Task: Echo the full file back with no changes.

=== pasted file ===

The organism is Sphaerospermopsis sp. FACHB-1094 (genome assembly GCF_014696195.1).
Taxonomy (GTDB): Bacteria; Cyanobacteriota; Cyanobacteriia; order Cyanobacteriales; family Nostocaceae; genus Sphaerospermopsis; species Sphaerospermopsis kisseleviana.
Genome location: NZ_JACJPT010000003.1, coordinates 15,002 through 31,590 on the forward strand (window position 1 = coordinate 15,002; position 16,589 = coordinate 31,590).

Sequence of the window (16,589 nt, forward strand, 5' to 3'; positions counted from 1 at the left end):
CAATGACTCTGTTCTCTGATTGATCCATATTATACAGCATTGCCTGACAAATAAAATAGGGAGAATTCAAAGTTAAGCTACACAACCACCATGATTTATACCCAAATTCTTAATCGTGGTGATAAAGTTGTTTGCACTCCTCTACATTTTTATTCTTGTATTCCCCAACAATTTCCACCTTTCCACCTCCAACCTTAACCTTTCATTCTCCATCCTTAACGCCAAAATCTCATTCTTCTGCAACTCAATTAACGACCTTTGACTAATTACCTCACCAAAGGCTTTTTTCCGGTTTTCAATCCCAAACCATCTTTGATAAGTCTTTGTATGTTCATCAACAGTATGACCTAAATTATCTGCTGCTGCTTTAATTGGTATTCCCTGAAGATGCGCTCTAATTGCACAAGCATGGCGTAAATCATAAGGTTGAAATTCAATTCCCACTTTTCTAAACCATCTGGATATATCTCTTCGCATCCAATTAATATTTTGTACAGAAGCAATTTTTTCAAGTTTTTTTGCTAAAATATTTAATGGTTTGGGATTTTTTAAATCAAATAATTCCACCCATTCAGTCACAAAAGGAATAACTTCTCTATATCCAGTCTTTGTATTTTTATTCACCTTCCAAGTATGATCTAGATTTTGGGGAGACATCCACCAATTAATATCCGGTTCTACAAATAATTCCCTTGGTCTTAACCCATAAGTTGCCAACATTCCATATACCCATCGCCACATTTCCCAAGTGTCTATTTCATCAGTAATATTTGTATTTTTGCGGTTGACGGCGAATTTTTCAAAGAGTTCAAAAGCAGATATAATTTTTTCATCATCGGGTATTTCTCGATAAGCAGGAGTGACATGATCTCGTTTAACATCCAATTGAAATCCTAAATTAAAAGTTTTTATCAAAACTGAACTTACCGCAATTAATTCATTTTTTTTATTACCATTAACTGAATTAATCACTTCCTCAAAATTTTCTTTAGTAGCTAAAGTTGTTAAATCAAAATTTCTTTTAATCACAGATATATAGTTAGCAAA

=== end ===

The organism is Sphaerospermopsis sp. FACHB-1094 (genome assembly GCF_014696195.1).
Taxonomy (GTDB): Bacteria; Cyanobacteriota; Cyanobacteriia; order Cyanobacteriales; family Nostocaceae; genus Sphaerospermopsis; species Sphaerospermopsis kisseleviana.
Genome location: NZ_JACJPT010000003.1, coordinates 15,002 through 31,590 on the forward strand (window position 1 = coordinate 15,002; position 16,589 = coordinate 31,590).

Sequence of the window (16,589 nt, forward strand, 5' to 3'; positions counted from 1 at the left end):
CAATGACTCTGTTCTCTGATTGATCCATATTATACAGCATTGCCTGACAAATAAAATAGGGAGAATTCAAAGTTAAGCTACACAACCACCATGATTTATACCCAAATTCTTAATCGTGGTGATAAAGTTGTTTGCACTCCTCTACATTTTTATTCTTGTATTCCCCAACAATTTCCACCTTTCCACCTCCAACCTTAACCTTTCATTCTCCATCCTTAACGCCAAAATCTCATTCTTCTGCAACTCAATTAACGACCTTTGACTAATTACCTCACCAAAGGCTTTTTTCCGGTTTTCAATCCCAAACCATCTTTGATAAGTCTTTGTATGTTCATCAACAGTATGACCTAAATTATCTGCTGCTGCTTTAATTGGTATTCCCTGAAGATGCGCTCTAATTGCACAAGCATGGCGTAAATCATAAGGTTGAAATTCAATTCCCACTTTTCTAAACCATCTGGATATATCTCTTCGCATCCAATTAATATTTTGTACAGAAGCAATTTTTTCAAGTTTTTTTGCTAAAATATTTAATGGTTTGGGATTTTTTAAATCAAATAATTCCACCCATTCAGTCACAAAAGGAATAACTTCTCTATATCCAGTCTTTGTATTTTTATTCACCTTCCAAGTATGATCTAGATTTTGGGGAGACATCCACCAATTAATATCCGGTTCTACAAATAATTCCCTTGGTCTTAACCCATAAGTTGCCAACATTCCATATACCCATCGCCACATTTCCCAAGTGTCTATTTCATCAGTAATATTTGTATTTTTGCGGTTGACGGCGAATTTTTCAAAGAGTTCAAAAGCAGATATAATTTTTTCATCATCGGGTATTTCTCGATAAGCAGGAGTGACATGATCTCGTTTAACATCCAATTGAAATCCTAAATTAAAAGTTTTTATCAAAACTGAACTTACCGCAATTAATTCATTTTTTTTATTACCATTAACTGAATTAATCACTTCCTCAAAATTTTCTTTAGTAGCTAAAGTTGTTAAATCAAAATTTCTTTTAATCACAGATATATAGTTAGCAAA